The number of words project – One (1)

A single mote drifts across the multiverse, moving so slowly that in ten thousand millennium it will have moved no more than a near-infinitesimal fraction of the smallest distance imaginable.

If it were to be detected by beings that attempted to catalog such occasions, they would record it as the only unique thing that has ever existed; an element whose properties have no match on the periodic tables of any civilization, from any universe, at any time. But the odds of such a discovery are astronomical (no pun intended); somewhere in the neighborhood of one-in-a-number-so-large-it-has-yet-to-be-conceived-recorded-or-expressed-by-any-sentient-creature.

Which is precisely as it should be, since the mote is the herald of the Void; a tiny loose thread sewn into the fabric of the multiverse at the instant of creation that has the power to unravel everything if it is tugged. All that needs happen to start the process is a simple collision between it and any matter that is not the same as itself.

Why would such a thing exist? No one will ever truly know, but one could speculate that it is the counterbalance; the thing that simply must be to give the Void a chance–however improbable–to conquer all. One could almost picture it as a clause in the contract of being that was negotiated by the Original Attorney so skillfully that it could, in theory, remain untouched forever.

But in practice (again, no pun intended) a radio signal from Earth that should have dissipated billions of miles prior–but found itself absorbed, magnified, and rebroadcast by a chance encounter with a star’s birth–will reach it. The wave’s impact will cause the aforementioned speck to careen across the multiverse, making the collision that might never have happened an inevitable conclusion.

The result?

The beginning of The End.

(What prognosticator could have foreseen that everything–every single thing–would be undone by talk radio and a born-again star?)

NOTE: This post originally ran on kreisle.com on December 1st, 2007. It was believed to have been lost forever, but a recent spelunking expedition into the crawlspace beneath the basement steps revealed a heretofore unknown passion for mildew and another copy.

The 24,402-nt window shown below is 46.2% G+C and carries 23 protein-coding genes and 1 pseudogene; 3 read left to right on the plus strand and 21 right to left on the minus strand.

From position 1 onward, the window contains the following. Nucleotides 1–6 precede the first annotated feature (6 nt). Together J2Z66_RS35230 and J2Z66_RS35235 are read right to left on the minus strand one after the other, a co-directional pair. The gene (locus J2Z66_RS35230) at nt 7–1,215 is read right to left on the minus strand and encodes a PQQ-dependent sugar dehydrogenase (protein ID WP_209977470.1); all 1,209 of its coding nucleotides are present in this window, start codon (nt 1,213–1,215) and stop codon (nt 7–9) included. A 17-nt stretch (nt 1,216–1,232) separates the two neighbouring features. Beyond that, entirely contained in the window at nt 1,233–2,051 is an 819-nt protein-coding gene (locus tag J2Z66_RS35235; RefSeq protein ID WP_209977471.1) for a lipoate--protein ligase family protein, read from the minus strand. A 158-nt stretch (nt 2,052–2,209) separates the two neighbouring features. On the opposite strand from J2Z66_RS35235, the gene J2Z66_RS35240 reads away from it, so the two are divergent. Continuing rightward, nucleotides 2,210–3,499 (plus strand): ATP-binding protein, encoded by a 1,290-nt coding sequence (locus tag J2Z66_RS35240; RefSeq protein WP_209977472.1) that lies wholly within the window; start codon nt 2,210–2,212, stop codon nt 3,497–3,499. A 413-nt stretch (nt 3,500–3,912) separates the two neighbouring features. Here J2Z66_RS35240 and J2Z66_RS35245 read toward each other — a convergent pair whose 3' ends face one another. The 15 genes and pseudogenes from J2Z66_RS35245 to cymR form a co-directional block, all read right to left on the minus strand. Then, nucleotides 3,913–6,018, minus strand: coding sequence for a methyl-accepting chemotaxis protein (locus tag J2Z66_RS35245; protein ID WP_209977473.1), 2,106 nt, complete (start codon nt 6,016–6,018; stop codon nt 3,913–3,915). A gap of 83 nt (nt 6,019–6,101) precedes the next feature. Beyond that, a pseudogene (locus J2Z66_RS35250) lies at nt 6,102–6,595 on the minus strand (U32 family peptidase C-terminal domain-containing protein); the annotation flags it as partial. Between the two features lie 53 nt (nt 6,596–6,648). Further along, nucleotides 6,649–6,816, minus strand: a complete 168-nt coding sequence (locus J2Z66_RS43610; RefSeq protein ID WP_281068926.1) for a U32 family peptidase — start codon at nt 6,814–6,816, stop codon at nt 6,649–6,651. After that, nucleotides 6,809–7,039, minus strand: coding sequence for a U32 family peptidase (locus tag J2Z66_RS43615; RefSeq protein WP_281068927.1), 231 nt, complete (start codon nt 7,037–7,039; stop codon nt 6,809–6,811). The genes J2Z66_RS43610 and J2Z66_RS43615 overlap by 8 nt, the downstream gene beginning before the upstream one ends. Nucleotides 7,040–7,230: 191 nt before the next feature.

The man who loved words

He sat with his fingers hovering over the keyboard staring at the blinking cursor on his screen. In a sudden flurry of clicks, he typed.

The infelicitous syzygy: A concupiscent defenestration of sesquipedalian grandiloquence and rampant communicative disintermediation eclipsing decorous linguistic interrelation.

He stared at the screen for a few moments. Eventually, he backspaced over the sentence and, sighing, typed again.

Twitter. Leading our language down darkened tweets.

“It’s not like anyone is reading it anyway,” he said to himself as he went to the kitchen to find a clean glass.

“I wonder if thetweetsofsanfrancisco.com is taken?”

NOTE: This was originally posted on kreisle.com on July 15, 2009. When the great purge of 2013 took place, it was thought to be lost forever. It was recovered unexpectedly when the author searched for “tweetsofsanfrancisco.com” (apparently having forgotten that this had already occurred to him once before), and a cached version of the page was found.

The number of words project – Four (4)

The brothers Ingvar are known for their eclectic designs and eccentric concept pieces. The four Norwegians are always seen together, taking a strange pleasure in the fact that there isn’t a single photograph of them in any gallery, magazine, or newspaper where they are pictured separately. This homogeneous identity even extends to the body of their work. It is never known which brother influences which piece.

Was it Tor’s inspiration to create a set of living room furniture out of Spam cans? Was it Edvard’s influence that led to the design of the Plexiglas mini-van? Perhaps Sven is the mastermind behind the skyscraper furnished entirely with bean bag chairs and beaded curtains? Or maybe Max is the genius behind all of the designs? No one really knows.

And now, with their latest creation, a massive a-frame shaped timepiece made entirely out of wax lips, no one will ultimately care. These brothers have cemented their place in history with this latest effort, and they will always be known as the four Norsemen of the, uh… clock of lips.

NOTE: This post originally ran on kreisle.com on December 12th, 2007. When kreisle.com “fell over” it was believed to have been lost forever, but a recent reach into the dryer for a missing sock uncovered another copy, which I now share with you.